Spicy Arugula Salad
With finals rolling around, all of us college kids are going a little stir crazy, so it’s nice to get back to basics. For some, this means junk food and caffeine. Don’t get me wrong, I’m a huge fan of salt & vinegar chips and Starbucks Doubleshots, but last night, I decided to relax my frazzled brain by reminding myself of a time when things were a little less crazy. Exactly one year ago, I was saying goodbye to Rome, where I had been living it up for five months. Nearly half a year filled with daily (okay, hourly) gelato runs and the best cheap wine ever is hard to give up, but I reluctantly boarded the plane that took me away from my European life and back to my American one.
Well, coming back was a bit of a shock. Food tasted weird and the “gelato” was crap, not to mention the whole English language thing. I distinctly remember one of my first dinners back at home in Los Angeles, as it was one of my standby favorites: Homemade pesto and pancetta pizza with arugula salad. The pancetta tasted flavorless and the arugula was, for lack of a better word, flaccid.
Back in Rome, arugula, or, rucola, is picked when it was young, crunchy, and full of spice. It tastes peppery and the little stems have the perfect bite. The miniature leaves were hard to get onto the fork because they were so sturdy. Like perfectly al dente pasta, as I learned, the leaves came alive off the plate instead of wilting into each other. Now, you all know how much I love Trader Joe’s, but my arugula obsession was hastily thwarted by their measly excuse for leafy greens.
I swore off the stuff for a while, until I recently discovered that my local corporate grocery store, Shaws, sells “baby” arugula. I don’t have the Roman stuff to compare it with, but let me tell you, this stuff is good. It’s got the peppery kick I missed and comes in a plastic box, just like it did back in Roma.
One of my favorite meals to make back in my via Nomentana apartment, just outside the city, was a simple one: rucola, fresh cherry tomatoes from my vegetable guy on the corner, sautéed chicken breast, and goat cheese (when I could get my hands on it). It sounds simple, but one of the best lessons I learned in Rome (other than not to walk down dark streets alone at night) is that the best meals involve very few but very high quality ingredients. I spent many nights in Rome with a big spicy arugula salad, a glass of wine (or two), and good book, worrying not about meetings, work, or any other stressors that fill my brain today.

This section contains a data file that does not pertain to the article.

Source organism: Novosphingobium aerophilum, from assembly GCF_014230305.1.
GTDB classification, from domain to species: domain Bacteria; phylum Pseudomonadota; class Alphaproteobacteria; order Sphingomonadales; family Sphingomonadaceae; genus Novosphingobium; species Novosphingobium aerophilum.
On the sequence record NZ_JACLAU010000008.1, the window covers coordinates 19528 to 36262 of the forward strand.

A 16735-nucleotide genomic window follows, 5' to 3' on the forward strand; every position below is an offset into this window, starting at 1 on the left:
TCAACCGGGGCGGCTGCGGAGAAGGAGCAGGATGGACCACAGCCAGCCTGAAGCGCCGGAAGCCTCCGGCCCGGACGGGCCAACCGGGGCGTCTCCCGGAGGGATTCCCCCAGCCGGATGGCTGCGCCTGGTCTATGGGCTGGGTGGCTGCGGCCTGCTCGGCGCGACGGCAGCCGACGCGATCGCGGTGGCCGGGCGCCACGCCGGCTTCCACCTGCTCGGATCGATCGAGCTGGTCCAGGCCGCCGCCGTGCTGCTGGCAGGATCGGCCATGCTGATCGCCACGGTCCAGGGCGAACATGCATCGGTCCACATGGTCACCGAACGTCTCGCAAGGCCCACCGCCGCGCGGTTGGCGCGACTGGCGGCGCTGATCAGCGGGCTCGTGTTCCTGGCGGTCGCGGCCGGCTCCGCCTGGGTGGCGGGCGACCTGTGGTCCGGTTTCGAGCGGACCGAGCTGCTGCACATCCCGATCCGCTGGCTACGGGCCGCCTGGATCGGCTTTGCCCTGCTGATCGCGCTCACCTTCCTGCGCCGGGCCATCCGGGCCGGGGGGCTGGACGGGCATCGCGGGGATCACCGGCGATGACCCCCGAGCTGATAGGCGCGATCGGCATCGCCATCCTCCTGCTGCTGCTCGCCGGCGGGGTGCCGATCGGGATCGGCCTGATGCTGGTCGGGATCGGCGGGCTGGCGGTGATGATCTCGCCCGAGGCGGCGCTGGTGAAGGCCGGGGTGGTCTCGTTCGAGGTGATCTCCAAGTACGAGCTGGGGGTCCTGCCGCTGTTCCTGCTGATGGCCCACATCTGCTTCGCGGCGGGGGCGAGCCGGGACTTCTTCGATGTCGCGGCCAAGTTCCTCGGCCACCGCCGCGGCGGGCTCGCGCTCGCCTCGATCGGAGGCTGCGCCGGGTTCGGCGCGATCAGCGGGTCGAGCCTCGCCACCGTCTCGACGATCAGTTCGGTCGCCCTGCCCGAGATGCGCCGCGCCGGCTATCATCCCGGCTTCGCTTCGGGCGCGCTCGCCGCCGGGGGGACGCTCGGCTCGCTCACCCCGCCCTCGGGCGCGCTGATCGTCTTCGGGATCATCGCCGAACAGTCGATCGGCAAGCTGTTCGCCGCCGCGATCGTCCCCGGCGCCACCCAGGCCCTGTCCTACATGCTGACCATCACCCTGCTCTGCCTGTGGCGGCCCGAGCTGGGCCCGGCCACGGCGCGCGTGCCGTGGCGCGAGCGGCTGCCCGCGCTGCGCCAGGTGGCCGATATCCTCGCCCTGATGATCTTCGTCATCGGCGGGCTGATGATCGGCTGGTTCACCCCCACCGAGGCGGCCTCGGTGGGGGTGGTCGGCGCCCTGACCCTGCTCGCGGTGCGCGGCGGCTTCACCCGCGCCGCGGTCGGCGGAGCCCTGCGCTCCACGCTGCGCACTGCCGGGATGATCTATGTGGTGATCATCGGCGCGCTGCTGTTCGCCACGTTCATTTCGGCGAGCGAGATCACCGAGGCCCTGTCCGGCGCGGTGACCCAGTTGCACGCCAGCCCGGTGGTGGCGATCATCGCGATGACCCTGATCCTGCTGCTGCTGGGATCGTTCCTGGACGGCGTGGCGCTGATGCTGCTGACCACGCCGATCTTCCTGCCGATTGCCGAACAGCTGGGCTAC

With one too many Kettle Chips in my system and an obnoxious end-of-semester to-do list, I was more than thrilled to re-create my go-to Roman dinner, complete with crunchy, spicy arugula. The recipe is simple, and as long as you avoid limp arugula, you’re golden. Feel free to add some fancy stuff to the salad like sliced grapes, candied walnuts, or homemade breadcrumbs. Just make sure that whatever you do, you relax. It’s so easy to get caught up in our crazy lives, but it’s important to get back to basics and bask in the glory of delicious, fresh foods. Don’t worry, the salt & vinegar chips aren’t going anywhere.
Makes one serving
3 tablespoons extra virgin olive oil
3 cloves fresh garlic
1 boneless, skinless chicken breast
½ teaspoon sea salt
1 teaspoon freshly ground black pepper
1 teaspoon red pepper (like cayenne)
2-3 cups baby arugula
1 small handful cherry tomatoes
Goat cheese to taste
More olive oil for drizzling
1. Using a microplane zester or a sharp knife, zest or mince garlic.
2. In a small skillet, heat 3 tablespoons olive oil. Once oil is shimmering, add garlic and sauté for about 1 minute.
3. Add chicken breast to skillet and sprinkle with salt, black pepper, and red pepper. Flip and repeat. Sauté for about six minutes, until thoroughly cooked, flipping occasionally.
4. Slice tomatoes in half.
5. Place arugula and tomatoes on a large plate.
6. Squeeze lemon juice and drizzle olive oil over salad, tossing to coat salad with dressing.
7. Crumble goat cheese over salad.
8. Place chicken breast, unsliced, on top of salad, discarding burned garlic bits.
9. (Optional) Enjoy with a good book or magazine. My pick is naturally Bon Appétit.